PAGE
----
US 4095624 A
A pressurized storage tank including a chamber in the base thereof for holding a cartridge containing gas producing combustible material which is discharged by causing a firing pin to strike a primer. A check valve in communication with the chamber and tank interior allows the gas from the discharged cartridge to flow in one direction only, from the chamber into the tank. A safety blowout plug prevents over-pressurization and appropriate gauges are provided to measure the internal tank pressure and the outlet line pressure.
1. A pressure tank for receiving and storing gas under pressure from a gas generating source comprising a main pressure tank having an interior and side walls, a substantially flat base on said tank, a chamber for holding gas operatively attached to said base of said tank, said chamber having a curved forward wall extending into the interior of said tank, a check valve fixedly positioned in the forward wall of said chamber for allowing gases within said chamber to flow into the interior of said tank and for preventing gases in said tank from flowing into said chamber, a receptacle in the base of said tank in operative communication with the interior of said chamber, a replaceable charging cartridge positioned in said receptacle, said cartridge containing combustionable material suitable for producing gases, the forward end of said cartridge in operative communication with the interior of said chamber and the rearward end of said cartridge having a primer disposed therein exposed outside said receptacle, a closure cap removable to replace said charging cartridge and normally enclosing the rearward end of said cartridge positioned in said receptacle, a firing pin positioned in the center of said closure cap adjacent the rearward end of said cartridge, and a pivotally mounted striker operatively attached to the base of said tank for striking said firing pin upon release, said firing pin slidably positioned within said closure cap being urged forward to contact the primer with sufficient force to cause the primer to ignite and produce flames and hot gases causing the combustionable material in said cartridge to ignite thereby producing combustion gases which fill said chamber and pass through said check valve into said main pressure tank raising the pressure therein to a higher level whereby successive cartridges may be ignited to raise the pressure in the main pressure tank to a desired level.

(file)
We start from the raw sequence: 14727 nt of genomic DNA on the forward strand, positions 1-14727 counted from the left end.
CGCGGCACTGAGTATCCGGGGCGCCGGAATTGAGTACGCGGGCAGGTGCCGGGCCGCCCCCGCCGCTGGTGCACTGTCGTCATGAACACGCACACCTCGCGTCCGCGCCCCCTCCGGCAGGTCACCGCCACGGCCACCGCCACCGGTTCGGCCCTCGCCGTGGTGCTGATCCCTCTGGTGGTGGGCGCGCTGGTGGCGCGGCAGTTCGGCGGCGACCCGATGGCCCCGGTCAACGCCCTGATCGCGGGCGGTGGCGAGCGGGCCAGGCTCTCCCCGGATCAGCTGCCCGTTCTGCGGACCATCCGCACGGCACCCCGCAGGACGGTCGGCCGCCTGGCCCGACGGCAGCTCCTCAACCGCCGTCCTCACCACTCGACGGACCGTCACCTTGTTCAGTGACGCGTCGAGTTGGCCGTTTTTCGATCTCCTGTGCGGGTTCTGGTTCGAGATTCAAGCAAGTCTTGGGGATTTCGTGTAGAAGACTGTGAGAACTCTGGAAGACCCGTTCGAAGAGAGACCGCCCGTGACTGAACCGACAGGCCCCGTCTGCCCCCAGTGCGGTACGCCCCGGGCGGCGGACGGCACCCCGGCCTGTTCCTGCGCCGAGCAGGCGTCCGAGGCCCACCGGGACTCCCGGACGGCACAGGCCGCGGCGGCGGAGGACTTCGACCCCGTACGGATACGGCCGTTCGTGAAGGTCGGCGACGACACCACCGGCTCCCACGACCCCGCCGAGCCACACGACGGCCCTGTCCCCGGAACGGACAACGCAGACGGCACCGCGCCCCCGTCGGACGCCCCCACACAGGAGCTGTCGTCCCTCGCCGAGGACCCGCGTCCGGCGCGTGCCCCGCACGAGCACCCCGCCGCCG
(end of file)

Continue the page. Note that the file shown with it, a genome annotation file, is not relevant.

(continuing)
2. The pressure tank defined in claim 1 wherein the forward wall of said chamber is hemispherical in configuration, said check valve being disposed through the forwardmost section of said forward wall in operative engagement with said chamber.
3. The pressure tank defined in claim 1 wherein a pressure release valve is positioned in the base of said tank for preventing over-pressurization of said tank.
4. The pressure tank defined in claim 1 wherein a master control valve is operatively attached to an outlet on said tank for controlling the outlet flow of pressurized gas from said tank and a regulating valve in line with said control valve operating to maintain the pressure at the desired level and flow rate.
The invention described herein may be maufactured and used by or for the Government for governmental purposes without the payment of any royalty thereon.
This invention relates to a pressure tank for use in providing a pressurized gas source where needed and, more particularly, the invention is concerned with providing a tank source of pressurized gas produced by discharging a cartridge in a chamber and directing the gases to the interior of the tank.